Palpation of lymph nodes: By palpation of the neck under the angle of the mandible, the armpits and the inguinal region, the doctor can determine if and which lymph nodes are swollen.
Palpation of the spleen: In glandular fever the spleen swells so much that the doctor can feel it clearly from the outside.
Throat swab: With a throat swab can be determined in the laboratory, whether bacteria are the trigger of the disease. If the smear contains the Epstein-Barr virus, however, it is not enough to diagnose Pfeiffer’s glandular fever. The pathogen can be found not only in an acute infection on the mucosa. It can also be detected if the virus is longer in the body and only reactivated.
Diagnosis by blood test
Antibody: For a reliable diagnosis of Pfeiffer’s glandular fever, specific antibodies against the Epstein-Barr virus in the blood can be detected.
Deformed lymphocytes: A blood test can also be used to determine whether these white blood cells have changed. Since they have to be mass-reformed during the infection, many of them are initially deformed a bit. For this reason they are also called Pfeiffer cells or atypical lymphocytes.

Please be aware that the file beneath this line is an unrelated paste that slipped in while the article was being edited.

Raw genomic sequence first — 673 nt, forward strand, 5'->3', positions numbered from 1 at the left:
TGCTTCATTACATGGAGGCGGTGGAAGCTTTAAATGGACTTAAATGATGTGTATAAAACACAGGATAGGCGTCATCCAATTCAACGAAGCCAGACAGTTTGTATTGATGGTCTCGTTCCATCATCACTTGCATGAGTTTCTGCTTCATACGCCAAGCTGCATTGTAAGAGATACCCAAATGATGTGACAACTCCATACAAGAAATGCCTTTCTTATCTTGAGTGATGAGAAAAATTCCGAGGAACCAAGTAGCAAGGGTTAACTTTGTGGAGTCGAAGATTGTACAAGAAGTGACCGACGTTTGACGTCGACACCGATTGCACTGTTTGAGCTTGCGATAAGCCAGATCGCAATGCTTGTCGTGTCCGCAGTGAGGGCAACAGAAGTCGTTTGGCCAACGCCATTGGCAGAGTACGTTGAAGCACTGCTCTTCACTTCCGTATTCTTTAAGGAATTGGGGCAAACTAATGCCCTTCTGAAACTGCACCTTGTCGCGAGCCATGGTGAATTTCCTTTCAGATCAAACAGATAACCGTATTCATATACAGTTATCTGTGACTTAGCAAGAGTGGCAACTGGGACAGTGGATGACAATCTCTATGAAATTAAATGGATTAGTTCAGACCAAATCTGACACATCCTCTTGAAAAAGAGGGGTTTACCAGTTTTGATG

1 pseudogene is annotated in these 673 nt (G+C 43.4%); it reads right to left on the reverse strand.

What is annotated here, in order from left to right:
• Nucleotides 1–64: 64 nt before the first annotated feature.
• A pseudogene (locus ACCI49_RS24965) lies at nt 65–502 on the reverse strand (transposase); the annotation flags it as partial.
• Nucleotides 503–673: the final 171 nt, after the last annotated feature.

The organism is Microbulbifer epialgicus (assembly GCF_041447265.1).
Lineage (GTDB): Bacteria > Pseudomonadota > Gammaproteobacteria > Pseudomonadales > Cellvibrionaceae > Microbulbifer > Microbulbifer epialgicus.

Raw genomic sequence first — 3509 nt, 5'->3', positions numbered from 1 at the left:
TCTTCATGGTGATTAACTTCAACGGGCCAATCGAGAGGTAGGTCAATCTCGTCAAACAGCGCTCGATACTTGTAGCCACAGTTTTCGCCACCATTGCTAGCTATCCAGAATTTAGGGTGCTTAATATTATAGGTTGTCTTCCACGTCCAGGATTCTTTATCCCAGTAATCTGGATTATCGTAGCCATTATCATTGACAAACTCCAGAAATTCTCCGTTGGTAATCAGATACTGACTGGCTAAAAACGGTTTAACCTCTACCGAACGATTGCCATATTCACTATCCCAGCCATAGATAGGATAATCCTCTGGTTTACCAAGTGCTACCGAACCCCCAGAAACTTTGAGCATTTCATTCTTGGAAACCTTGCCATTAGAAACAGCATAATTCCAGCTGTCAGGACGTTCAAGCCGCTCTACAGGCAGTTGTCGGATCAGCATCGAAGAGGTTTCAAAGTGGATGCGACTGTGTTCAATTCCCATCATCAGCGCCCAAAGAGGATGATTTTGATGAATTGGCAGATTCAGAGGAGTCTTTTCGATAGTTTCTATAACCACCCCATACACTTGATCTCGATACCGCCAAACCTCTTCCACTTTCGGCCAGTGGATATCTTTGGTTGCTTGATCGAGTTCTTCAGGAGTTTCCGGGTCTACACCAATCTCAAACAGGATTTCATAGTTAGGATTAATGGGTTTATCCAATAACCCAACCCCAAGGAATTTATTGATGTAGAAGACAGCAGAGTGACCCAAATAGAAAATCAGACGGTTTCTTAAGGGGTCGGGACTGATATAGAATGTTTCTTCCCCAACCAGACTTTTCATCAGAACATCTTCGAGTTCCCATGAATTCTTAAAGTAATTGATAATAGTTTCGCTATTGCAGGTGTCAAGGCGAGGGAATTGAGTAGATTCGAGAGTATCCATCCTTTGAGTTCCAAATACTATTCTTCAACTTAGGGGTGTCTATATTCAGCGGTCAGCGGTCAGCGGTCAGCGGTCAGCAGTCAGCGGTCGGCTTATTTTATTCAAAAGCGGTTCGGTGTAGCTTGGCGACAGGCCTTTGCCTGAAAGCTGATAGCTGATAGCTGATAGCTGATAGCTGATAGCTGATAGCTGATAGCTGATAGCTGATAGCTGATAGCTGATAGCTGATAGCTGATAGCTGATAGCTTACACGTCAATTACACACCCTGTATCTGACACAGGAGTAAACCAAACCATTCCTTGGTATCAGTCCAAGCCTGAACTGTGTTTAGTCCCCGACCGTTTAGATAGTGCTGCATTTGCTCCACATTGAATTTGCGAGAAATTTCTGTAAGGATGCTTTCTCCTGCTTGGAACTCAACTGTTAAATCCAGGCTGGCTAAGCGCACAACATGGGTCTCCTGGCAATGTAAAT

Elevated liver values: If the liver is attacked by the virus, a blood test also shows an increased concentration of liver enzymes (transaminases).
Pfeiffer’s glandular fever: treatment
Pfeiffer’s glandular fever is a viral disease. Antibiotics therefore do not help because they only work against bacterial infections.
Treatment focuses on alleviating ailments such as pain, dysphagia and fever. For this purpose, one uses the common means such as ibuprofen, acetylsalicylic acid or paracetamol.
An important treatment principle in Pfeiffer’s glandular fever is physical rest. This significantly reduces the risk of serious complications. Relief, which includes a strict ban on sport, should be maintained for some time beyond the existence of the acute symptoms of illness.
If complications occur, further treatment may be necessary. If the pharyngeal mucosa swells to a threatening degree, or if symptoms such as fatigue and fever are very pronounced, it is also treated with cortisone or other active ingredients that reduce the activity of the immune system.
A splenic rupture must be operated on immediately, otherwise the patient threatens to bleed to death.
What is still important in the treatment of Pfeiffer’s glandular fever, read in the article Pfeiffer’s glandular fever – treatment.
Pfeiffer’s glandular fever: disease course and prognosis